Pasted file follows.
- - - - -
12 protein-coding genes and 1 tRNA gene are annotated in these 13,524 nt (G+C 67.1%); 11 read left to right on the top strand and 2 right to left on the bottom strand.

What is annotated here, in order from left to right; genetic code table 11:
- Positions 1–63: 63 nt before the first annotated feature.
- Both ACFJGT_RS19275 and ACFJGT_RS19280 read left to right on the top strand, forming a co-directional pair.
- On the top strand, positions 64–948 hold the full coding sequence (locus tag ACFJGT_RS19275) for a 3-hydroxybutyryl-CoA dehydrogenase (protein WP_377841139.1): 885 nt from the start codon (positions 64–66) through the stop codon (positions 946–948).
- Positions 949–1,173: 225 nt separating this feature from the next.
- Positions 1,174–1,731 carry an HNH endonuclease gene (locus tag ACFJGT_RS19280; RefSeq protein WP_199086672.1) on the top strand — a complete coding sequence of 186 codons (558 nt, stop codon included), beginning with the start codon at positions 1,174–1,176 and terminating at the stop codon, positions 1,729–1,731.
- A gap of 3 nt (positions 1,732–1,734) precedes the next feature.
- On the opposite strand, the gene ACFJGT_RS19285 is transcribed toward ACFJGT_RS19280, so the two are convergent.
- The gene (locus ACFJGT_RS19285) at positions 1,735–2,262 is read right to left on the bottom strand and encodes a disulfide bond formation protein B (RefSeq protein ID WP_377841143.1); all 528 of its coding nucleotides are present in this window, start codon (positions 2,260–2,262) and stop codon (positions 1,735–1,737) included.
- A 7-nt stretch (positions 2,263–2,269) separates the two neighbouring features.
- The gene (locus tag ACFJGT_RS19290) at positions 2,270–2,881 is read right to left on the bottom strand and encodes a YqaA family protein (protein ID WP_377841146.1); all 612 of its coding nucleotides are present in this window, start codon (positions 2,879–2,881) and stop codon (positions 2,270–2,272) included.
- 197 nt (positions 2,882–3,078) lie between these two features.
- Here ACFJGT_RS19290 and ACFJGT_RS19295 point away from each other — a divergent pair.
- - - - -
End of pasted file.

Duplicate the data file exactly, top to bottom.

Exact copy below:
12 protein-coding genes and 1 tRNA gene are annotated in these 13,524 nt (G+C 67.1%); 11 read left to right on the top strand and 2 right to left on the bottom strand.

What is annotated here, in order from left to right; genetic code table 11:
- Positions 1–63: 63 nt before the first annotated feature.
- Both ACFJGT_RS19275 and ACFJGT_RS19280 read left to right on the top strand, forming a co-directional pair.
- On the top strand, positions 64–948 hold the full coding sequence (locus tag ACFJGT_RS19275) for a 3-hydroxybutyryl-CoA dehydrogenase (protein WP_377841139.1): 885 nt from the start codon (positions 64–66) through the stop codon (positions 946–948).
- Positions 949–1,173: 225 nt separating this feature from the next.
- Positions 1,174–1,731 carry an HNH endonuclease gene (locus tag ACFJGT_RS19280; RefSeq protein WP_199086672.1) on the top strand — a complete coding sequence of 186 codons (558 nt, stop codon included), beginning with the start codon at positions 1,174–1,176 and terminating at the stop codon, positions 1,729–1,731.
- A gap of 3 nt (positions 1,732–1,734) precedes the next feature.
- On the opposite strand, the gene ACFJGT_RS19285 is transcribed toward ACFJGT_RS19280, so the two are convergent.
- The gene (locus ACFJGT_RS19285) at positions 1,735–2,262 is read right to left on the bottom strand and encodes a disulfide bond formation protein B (RefSeq protein ID WP_377841143.1); all 528 of its coding nucleotides are present in this window, start codon (positions 2,260–2,262) and stop codon (positions 1,735–1,737) included.
- A 7-nt stretch (positions 2,263–2,269) separates the two neighbouring features.
- The gene (locus tag ACFJGT_RS19290) at positions 2,270–2,881 is read right to left on the bottom strand and encodes a YqaA family protein (protein ID WP_377841146.1); all 612 of its coding nucleotides are present in this window, start codon (positions 2,879–2,881) and stop codon (positions 2,270–2,272) included.
- 197 nt (positions 2,882–3,078) lie between these two features.
- Here ACFJGT_RS19290 and ACFJGT_RS19295 point away from each other — a divergent pair.